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Crusader for Oklahoma women's suffrage and club leader Blanche Fallis, the daughter of William Henry and Jennie Hodges Fallis, was born in Kansas City, Missouri, on May 20, 1870. The family came to Guthrie, Oklahoma Territory, in 1889. William Fallis, for whom the town of Fallis, Oklahoma, was named, served as its mayor and postmaster in the 1890s. He also practiced law. Blanche Fallis received her education in Missouri schools. Before moving to Guthrie in 1889, Blanche Fallis married Frank Bathurst Lucas in Kansas City, Missouri. Frank Lucas was business manager of the Daily Leader newspaper in Guthrie and later secretary and treasurer for oil man Ernest W. Marland of Ponca City, Oklahoma. The Lucases had no children.

Like many middle-class women in the early twentieth century, Blanche Lucas moved into the public sphere to better her community and state. During the Territorial Era she published the Oklahoma Topics magazine in Guthrie. She owned the Oklahoma Press Clipping Bureau, which she sold to Charles F. Barrett, former adjutant general of Oklahoma, in 1923. In the mid-1900s she was an agent for the Penn Mutual Life Insurance Company. A Democrat in politics, she was chair of the Oklahoma committee of the Woman's National Wilson and Marshall League in 1912. She chaired the Oklahoma Woman's Suffrage Association's finance committee, and chiefly through her efforts the Oklahoma woman's suffrage bill was passed in 1918. After the bill's passage she helped organize and served as president of the Oklahoma League of Women Voters. In 1920 Lucas was one of nine Oklahoma women nominated to attend the Democratic Party's national convention in San Francisco. In 1932 she made an unsuccessful bid against incumbent Myrtle McDougal for the position of committee woman on the Democratic National Committee.

Active in the women's club movement, Lucas helped organize the Oklahoma Federation of Women's Clubs and chaired the club's legislative committee. She also organized the Oklahoma City Town Club and the Ponca City Garden Club. Following her husband's death in 1934, Lucas was appointed to replace her husband as postmaster of Ponca City. During her ten-year tenure she was instrumental in getting airmail service in Ponca City. Inducted into the Oklahoma Hall of Fame in 1939, Blanche Lucas was a member of the Ponca City Grace Episcopal Church, the Oklahoma Art League, the Women's Jeffersonian Club, and the League of American Pen Women. During the 1920s she served on the Oklahoma Historical Society board of directors. Lucas died on July 27, 1951, in Chula Vista, California, where she had moved three years earlier. She was buried next to her husband in Ponca City.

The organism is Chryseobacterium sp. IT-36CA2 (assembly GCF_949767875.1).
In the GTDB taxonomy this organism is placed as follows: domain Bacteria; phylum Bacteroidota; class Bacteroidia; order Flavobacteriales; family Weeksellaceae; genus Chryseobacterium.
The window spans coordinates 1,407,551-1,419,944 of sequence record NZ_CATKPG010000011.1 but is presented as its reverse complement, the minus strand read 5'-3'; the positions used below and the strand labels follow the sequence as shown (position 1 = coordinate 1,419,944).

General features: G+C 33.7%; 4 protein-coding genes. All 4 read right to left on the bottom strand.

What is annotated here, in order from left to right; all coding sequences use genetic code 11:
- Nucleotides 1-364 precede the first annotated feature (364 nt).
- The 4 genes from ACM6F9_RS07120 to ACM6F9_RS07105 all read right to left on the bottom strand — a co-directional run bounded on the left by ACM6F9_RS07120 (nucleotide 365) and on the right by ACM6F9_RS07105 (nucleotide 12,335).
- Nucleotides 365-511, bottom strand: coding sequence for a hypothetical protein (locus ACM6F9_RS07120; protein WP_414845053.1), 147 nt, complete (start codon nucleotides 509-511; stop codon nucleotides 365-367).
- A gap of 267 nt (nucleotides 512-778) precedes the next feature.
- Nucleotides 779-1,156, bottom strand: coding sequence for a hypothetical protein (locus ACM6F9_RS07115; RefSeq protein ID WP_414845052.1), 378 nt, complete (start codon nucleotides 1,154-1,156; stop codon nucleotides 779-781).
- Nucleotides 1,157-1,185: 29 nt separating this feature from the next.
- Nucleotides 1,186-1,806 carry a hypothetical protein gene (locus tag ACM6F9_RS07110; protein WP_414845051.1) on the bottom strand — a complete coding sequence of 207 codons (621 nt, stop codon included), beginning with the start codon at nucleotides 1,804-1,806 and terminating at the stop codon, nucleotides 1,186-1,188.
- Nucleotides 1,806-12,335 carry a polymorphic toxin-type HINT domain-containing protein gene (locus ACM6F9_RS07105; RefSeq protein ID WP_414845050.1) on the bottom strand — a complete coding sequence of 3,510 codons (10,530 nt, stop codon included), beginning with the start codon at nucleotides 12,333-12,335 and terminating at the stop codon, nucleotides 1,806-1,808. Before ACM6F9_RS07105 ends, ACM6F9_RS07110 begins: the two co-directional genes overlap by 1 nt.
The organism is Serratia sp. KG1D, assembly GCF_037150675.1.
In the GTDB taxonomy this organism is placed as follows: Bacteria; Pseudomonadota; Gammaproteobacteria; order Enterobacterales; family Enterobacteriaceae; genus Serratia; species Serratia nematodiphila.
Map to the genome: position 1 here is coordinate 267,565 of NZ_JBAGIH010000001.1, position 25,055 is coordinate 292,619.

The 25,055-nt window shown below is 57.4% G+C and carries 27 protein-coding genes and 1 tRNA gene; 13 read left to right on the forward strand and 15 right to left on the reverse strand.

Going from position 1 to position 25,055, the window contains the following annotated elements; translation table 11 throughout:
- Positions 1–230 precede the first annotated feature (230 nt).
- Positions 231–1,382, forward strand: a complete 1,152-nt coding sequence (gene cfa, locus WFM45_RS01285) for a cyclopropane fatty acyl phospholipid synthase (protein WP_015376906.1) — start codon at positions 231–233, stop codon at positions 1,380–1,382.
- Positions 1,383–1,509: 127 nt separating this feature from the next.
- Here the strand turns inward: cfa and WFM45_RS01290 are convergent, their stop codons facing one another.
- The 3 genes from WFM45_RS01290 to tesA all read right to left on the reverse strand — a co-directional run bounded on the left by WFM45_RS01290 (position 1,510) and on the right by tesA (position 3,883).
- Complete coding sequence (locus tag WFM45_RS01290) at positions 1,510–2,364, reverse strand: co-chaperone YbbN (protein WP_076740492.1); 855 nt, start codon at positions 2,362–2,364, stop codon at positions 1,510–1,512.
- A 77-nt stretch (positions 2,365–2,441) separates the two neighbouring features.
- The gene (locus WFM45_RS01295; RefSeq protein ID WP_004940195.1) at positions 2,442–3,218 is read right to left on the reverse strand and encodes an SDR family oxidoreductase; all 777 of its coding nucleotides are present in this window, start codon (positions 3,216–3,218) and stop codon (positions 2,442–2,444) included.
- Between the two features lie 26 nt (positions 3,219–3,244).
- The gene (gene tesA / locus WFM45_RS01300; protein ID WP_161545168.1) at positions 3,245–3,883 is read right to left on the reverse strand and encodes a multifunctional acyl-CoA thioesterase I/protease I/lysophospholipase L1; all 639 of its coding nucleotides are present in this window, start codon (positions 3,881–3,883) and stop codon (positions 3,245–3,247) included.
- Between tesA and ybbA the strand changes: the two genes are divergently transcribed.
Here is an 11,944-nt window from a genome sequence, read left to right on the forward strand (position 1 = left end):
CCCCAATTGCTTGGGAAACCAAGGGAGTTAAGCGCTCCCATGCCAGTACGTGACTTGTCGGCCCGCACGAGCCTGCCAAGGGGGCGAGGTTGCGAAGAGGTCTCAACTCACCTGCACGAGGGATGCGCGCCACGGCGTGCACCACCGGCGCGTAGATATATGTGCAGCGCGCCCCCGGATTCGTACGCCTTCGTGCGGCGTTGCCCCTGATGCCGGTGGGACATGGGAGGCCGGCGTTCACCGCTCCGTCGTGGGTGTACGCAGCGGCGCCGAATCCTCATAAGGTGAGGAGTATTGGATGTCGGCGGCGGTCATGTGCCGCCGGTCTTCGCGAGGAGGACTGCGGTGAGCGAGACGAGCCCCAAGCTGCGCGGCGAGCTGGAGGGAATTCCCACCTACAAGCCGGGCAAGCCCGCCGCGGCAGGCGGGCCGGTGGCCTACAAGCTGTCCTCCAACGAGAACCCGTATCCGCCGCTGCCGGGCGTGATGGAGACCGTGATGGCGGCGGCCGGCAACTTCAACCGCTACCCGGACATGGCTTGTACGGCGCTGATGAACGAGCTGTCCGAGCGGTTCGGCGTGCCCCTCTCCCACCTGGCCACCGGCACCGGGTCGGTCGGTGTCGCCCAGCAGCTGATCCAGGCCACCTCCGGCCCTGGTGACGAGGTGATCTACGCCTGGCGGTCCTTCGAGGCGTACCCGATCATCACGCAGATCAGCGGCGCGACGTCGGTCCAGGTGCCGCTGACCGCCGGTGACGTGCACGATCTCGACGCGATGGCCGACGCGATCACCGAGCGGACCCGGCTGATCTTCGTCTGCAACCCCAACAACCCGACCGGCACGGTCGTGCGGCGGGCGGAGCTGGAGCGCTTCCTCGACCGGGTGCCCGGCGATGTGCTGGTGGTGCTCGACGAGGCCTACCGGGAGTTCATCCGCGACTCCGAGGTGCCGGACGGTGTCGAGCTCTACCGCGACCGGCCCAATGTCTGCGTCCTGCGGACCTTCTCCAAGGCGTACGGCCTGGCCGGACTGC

BIBLIOGRAPHY: Charles Franklin Barrett, Oklahoma After Fifty Years: A History of the Sooner State and Its People, 1889-1939, Vol. 2 (Oklahoma City: The Historical Record Association, 1941). "Blanche Lucas," Vertical File, Pioneer Woman Museum, Ponca City, Oklahoma. Joseph B. Thoburn and Muriel H. Wright, Oklahoma: A History of the State and Its People, Vol. 4 (New York: Lewis Historical Publishing Co., 1929). Ponca City (Oklahoma) News, 29 July 1951.

Linda D. Wilson

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